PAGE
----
As the National Post announced in an October 30 article, “Ontario recently became the first jurisdiction in Canada to begin using imaging machines designed to diagnose the living as a tool to uncover the medical secrets of the dead.”
Morbid though it may sound, there are indeed benefits to using medical imaging methods such as CTs and MRIs to determine cause of death: such methods are noninvasive, which provides some comfort for families mourning loved ones. As well, experts are saying these ‘virtual autopsies’ will improve the efficiency of the post-mortem system, uncover more information than traditional autopsies, and create electronic cause of death records useful for medical research or legal investigations.
Dr. Michael Pollanen, Ontario’s chief forensic pathologist, has called for international research to be done comparing the two types of autopsies–and the results they uncover, particularly in criminal investigations. “You have somebody who has been shot several times, and we can scan them now and we can reconstruct the bullet-wound path in three dimensions,” he says. “That will allow the jurors to create an integrated mental image of how this happened.”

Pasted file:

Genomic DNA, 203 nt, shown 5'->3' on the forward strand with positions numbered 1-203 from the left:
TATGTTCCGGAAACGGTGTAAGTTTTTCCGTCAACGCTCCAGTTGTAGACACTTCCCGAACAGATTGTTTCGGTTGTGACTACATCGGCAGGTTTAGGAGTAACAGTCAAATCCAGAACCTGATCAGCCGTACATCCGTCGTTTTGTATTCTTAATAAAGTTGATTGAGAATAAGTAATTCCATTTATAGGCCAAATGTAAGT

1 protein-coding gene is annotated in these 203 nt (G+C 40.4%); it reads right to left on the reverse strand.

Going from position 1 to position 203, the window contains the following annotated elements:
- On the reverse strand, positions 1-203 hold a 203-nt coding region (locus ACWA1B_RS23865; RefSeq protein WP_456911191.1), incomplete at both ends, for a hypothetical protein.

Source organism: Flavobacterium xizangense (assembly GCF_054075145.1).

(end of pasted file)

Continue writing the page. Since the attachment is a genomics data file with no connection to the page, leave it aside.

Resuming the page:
Meanwhile, an article published today in the U.S. entitled Obamacare: The Unimaginable Suffering that Awaits Us laments the introduction of universal health care in America and cites Canada as an example of a failed health care system saying: “Physicians and modern medical equipment (such as MRI units and CT scanners) are in short supply nationwide, and at any given time more than 800,000 Canadian are awaiting necessary medical treatment.”
When the living are waiting so long for a life-saving MRI, does it make sense to use these resources on those already dead?
What do you think?